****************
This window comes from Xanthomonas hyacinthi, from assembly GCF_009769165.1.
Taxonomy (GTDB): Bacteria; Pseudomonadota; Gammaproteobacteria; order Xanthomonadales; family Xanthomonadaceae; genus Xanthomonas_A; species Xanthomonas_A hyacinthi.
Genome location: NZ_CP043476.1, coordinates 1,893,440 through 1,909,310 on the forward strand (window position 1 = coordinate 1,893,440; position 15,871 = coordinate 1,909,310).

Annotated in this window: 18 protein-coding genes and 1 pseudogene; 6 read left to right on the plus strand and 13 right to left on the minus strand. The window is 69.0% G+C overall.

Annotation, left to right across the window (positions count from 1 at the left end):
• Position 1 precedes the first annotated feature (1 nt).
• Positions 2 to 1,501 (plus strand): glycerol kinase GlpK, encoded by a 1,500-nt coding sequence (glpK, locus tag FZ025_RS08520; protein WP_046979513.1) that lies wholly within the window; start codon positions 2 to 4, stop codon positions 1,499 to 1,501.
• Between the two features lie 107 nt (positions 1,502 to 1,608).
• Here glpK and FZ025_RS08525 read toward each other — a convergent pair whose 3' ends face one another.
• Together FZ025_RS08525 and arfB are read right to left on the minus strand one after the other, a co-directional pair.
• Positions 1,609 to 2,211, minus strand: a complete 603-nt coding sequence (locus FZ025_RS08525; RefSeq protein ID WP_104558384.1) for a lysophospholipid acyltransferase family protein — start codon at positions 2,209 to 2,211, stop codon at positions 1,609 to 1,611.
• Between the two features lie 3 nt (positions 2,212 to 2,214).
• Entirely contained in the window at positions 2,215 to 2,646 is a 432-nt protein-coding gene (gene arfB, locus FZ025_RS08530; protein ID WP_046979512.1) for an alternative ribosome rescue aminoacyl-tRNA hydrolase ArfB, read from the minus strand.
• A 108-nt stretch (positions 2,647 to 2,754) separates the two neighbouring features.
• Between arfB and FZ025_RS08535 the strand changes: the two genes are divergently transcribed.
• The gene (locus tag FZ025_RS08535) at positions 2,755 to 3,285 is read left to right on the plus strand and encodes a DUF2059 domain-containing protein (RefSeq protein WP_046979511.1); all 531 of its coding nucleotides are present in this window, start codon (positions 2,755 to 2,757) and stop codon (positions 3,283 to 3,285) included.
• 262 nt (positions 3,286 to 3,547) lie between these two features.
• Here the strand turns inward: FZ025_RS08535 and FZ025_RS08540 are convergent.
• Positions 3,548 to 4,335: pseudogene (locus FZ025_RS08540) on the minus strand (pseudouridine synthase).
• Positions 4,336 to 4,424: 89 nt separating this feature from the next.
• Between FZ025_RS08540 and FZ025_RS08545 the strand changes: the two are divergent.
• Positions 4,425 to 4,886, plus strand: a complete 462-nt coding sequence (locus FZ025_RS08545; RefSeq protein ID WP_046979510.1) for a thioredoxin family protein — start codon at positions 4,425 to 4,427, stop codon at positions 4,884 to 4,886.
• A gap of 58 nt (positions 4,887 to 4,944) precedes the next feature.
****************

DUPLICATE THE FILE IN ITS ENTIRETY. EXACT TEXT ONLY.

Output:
This window comes from Xanthomonas hyacinthi, from assembly GCF_009769165.1.
Taxonomy (GTDB): Bacteria; Pseudomonadota; Gammaproteobacteria; order Xanthomonadales; family Xanthomonadaceae; genus Xanthomonas_A; species Xanthomonas_A hyacinthi.
Genome location: NZ_CP043476.1, coordinates 1,893,440 through 1,909,310 on the forward strand (window position 1 = coordinate 1,893,440; position 15,871 = coordinate 1,909,310).

Annotated in this window: 18 protein-coding genes and 1 pseudogene; 6 read left to right on the plus strand and 13 right to left on the minus strand. The window is 69.0% G+C overall.

Annotation, left to right across the window (positions count from 1 at the left end):
• Position 1 precedes the first annotated feature (1 nt).
• Positions 2 to 1,501 (plus strand): glycerol kinase GlpK, encoded by a 1,500-nt coding sequence (glpK, locus tag FZ025_RS08520; protein WP_046979513.1) that lies wholly within the window; start codon positions 2 to 4, stop codon positions 1,499 to 1,501.
• Between the two features lie 107 nt (positions 1,502 to 1,608).
• Here glpK and FZ025_RS08525 read toward each other — a convergent pair whose 3' ends face one another.
• Together FZ025_RS08525 and arfB are read right to left on the minus strand one after the other, a co-directional pair.
• Positions 1,609 to 2,211, minus strand: a complete 603-nt coding sequence (locus FZ025_RS08525; RefSeq protein ID WP_104558384.1) for a lysophospholipid acyltransferase family protein — start codon at positions 2,209 to 2,211, stop codon at positions 1,609 to 1,611.
• Between the two features lie 3 nt (positions 2,212 to 2,214).
• Entirely contained in the window at positions 2,215 to 2,646 is a 432-nt protein-coding gene (gene arfB, locus FZ025_RS08530; protein ID WP_046979512.1) for an alternative ribosome rescue aminoacyl-tRNA hydrolase ArfB, read from the minus strand.
• A 108-nt stretch (positions 2,647 to 2,754) separates the two neighbouring features.
• Between arfB and FZ025_RS08535 the strand changes: the two genes are divergently transcribed.
• The gene (locus tag FZ025_RS08535) at positions 2,755 to 3,285 is read left to right on the plus strand and encodes a DUF2059 domain-containing protein (RefSeq protein WP_046979511.1); all 531 of its coding nucleotides are present in this window, start codon (positions 2,755 to 2,757) and stop codon (positions 3,283 to 3,285) included.
• 262 nt (positions 3,286 to 3,547) lie between these two features.
• Here the strand turns inward: FZ025_RS08535 and FZ025_RS08540 are convergent.
• Positions 3,548 to 4,335: pseudogene (locus FZ025_RS08540) on the minus strand (pseudouridine synthase).
• Positions 4,336 to 4,424: 89 nt separating this feature from the next.
• Between FZ025_RS08540 and FZ025_RS08545 the strand changes: the two are divergent.
• Positions 4,425 to 4,886, plus strand: a complete 462-nt coding sequence (locus FZ025_RS08545; RefSeq protein ID WP_046979510.1) for a thioredoxin family protein — start codon at positions 4,425 to 4,427, stop codon at positions 4,884 to 4,886.
• A gap of 58 nt (positions 4,887 to 4,944) precedes the next feature.